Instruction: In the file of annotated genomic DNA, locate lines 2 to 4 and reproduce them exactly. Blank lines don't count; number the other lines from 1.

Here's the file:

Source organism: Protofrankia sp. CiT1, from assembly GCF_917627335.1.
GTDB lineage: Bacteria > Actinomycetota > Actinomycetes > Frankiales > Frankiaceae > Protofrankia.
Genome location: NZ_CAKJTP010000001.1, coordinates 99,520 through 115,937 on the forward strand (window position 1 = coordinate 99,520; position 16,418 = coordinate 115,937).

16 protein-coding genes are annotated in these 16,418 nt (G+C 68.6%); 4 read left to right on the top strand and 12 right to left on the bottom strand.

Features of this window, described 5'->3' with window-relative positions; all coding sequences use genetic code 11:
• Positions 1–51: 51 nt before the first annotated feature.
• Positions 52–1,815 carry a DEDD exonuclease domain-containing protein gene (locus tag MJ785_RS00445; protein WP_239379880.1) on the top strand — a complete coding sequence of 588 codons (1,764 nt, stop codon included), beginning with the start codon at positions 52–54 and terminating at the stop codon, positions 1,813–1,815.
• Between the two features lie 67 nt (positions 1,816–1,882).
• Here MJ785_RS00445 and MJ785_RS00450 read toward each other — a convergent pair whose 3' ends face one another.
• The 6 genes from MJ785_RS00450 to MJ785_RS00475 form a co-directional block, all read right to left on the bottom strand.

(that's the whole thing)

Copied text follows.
GTDB lineage: Bacteria > Actinomycetota > Actinomycetes > Frankiales > Frankiaceae > Protofrankia.
Genome location: NZ_CAKJTP010000001.1, coordinates 99,520 through 115,937 on the forward strand (window position 1 = coordinate 99,520; position 16,418 = coordinate 115,937).

16 protein-coding genes are annotated in these 16,418 nt (G+C 68.6%); 4 read left to right on the top strand and 12 right to left on the bottom strand.